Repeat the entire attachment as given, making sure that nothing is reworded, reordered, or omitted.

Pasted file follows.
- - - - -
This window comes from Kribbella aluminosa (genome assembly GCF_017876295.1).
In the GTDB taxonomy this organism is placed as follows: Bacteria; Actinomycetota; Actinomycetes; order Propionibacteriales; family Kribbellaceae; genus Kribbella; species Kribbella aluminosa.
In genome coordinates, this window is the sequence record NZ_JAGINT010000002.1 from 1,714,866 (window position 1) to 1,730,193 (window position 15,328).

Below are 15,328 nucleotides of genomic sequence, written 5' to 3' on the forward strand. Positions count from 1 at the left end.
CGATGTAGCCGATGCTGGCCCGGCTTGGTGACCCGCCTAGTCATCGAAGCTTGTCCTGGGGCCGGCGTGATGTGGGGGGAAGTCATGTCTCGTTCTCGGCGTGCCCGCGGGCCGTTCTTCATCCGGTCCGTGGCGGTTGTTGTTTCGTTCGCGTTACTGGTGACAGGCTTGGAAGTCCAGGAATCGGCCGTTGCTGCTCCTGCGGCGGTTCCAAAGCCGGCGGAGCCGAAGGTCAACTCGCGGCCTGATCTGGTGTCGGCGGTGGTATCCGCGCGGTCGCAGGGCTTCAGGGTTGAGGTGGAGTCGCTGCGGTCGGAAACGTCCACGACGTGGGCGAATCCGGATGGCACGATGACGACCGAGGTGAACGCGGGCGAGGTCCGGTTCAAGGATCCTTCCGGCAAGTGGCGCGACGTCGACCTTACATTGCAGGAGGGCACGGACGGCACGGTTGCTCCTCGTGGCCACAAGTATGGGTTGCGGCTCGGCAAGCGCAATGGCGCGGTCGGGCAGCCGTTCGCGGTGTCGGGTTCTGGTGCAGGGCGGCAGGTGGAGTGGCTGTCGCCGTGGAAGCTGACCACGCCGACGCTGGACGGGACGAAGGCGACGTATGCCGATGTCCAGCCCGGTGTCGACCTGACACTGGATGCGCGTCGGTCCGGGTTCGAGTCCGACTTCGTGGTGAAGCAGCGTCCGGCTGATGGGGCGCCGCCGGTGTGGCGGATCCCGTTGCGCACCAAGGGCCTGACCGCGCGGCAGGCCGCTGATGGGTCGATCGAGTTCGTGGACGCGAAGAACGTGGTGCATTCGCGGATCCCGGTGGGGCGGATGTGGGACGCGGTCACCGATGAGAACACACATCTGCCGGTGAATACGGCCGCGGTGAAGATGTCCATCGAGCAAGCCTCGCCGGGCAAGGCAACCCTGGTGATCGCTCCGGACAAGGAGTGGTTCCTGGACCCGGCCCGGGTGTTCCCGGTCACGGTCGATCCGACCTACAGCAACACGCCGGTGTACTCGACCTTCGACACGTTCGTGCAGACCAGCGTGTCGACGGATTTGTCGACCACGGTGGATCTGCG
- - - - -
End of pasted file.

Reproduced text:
This window comes from Kribbella aluminosa (genome assembly GCF_017876295.1).
In the GTDB taxonomy this organism is placed as follows: Bacteria; Actinomycetota; Actinomycetes; order Propionibacteriales; family Kribbellaceae; genus Kribbella; species Kribbella aluminosa.
In genome coordinates, this window is the sequence record NZ_JAGINT010000002.1 from 1,714,866 (window position 1) to 1,730,193 (window position 15,328).

Below are 15,328 nucleotides of genomic sequence, written 5' to 3' on the forward strand. Positions count from 1 at the left end.
CGATGTAGCCGATGCTGGCCCGGCTTGGTGACCCGCCTAGTCATCGAAGCTTGTCCTGGGGCCGGCGTGATGTGGGGGGAAGTCATGTCTCGTTCTCGGCGTGCCCGCGGGCCGTTCTTCATCCGGTCCGTGGCGGTTGTTGTTTCGTTCGCGTTACTGGTGACAGGCTTGGAAGTCCAGGAATCGGCCGTTGCTGCTCCTGCGGCGGTTCCAAAGCCGGCGGAGCCGAAGGTCAACTCGCGGCCTGATCTGGTGTCGGCGGTGGTATCCGCGCGGTCGCAGGGCTTCAGGGTTGAGGTGGAGTCGCTGCGGTCGGAAACGTCCACGACGTGGGCGAATCCGGATGGCACGATGACGACCGAGGTGAACGCGGGCGAGGTCCGGTTCAAGGATCCTTCCGGCAAGTGGCGCGACGTCGACCTTACATTGCAGGAGGGCACGGACGGCACGGTTGCTCCTCGTGGCCACAAGTATGGGTTGCGGCTCGGCAAGCGCAATGGCGCGGTCGGGCAGCCGTTCGCGGTGTCGGGTTCTGGTGCAGGGCGGCAGGTGGAGTGGCTGTCGCCGTGGAAGCTGACCACGCCGACGCTGGACGGGACGAAGGCGACGTATGCCGATGTCCAGCCCGGTGTCGACCTGACACTGGATGCGCGTCGGTCCGGGTTCGAGTCCGACTTCGTGGTGAAGCAGCGTCCGGCTGATGGGGCGCCGCCGGTGTGGCGGATCCCGTTGCGCACCAAGGGCCTGACCGCGCGGCAGGCCGCTGATGGGTCGATCGAGTTCGTGGACGCGAAGAACGTGGTGCATTCGCGGATCCCGGTGGGGCGGATGTGGGACGCGGTCACCGATGAGAACACACATCTGCCGGTGAATACGGCCGCGGTGAAGATGTCCATCGAGCAAGCCTCGCCGGGCAAGGCAACCCTGGTGATCGCTCCGGACAAGGAGTGGTTCCTGGACCCGGCCCGGGTGTTCCCGGTCACGGTCGATCCGACCTACAGCAACACGCCGGTGTACTCGACCTTCGACACGTTCGTGCAGACCAGCGTGTCGACGGATTTGTCGACCACGGTGGATCTGCG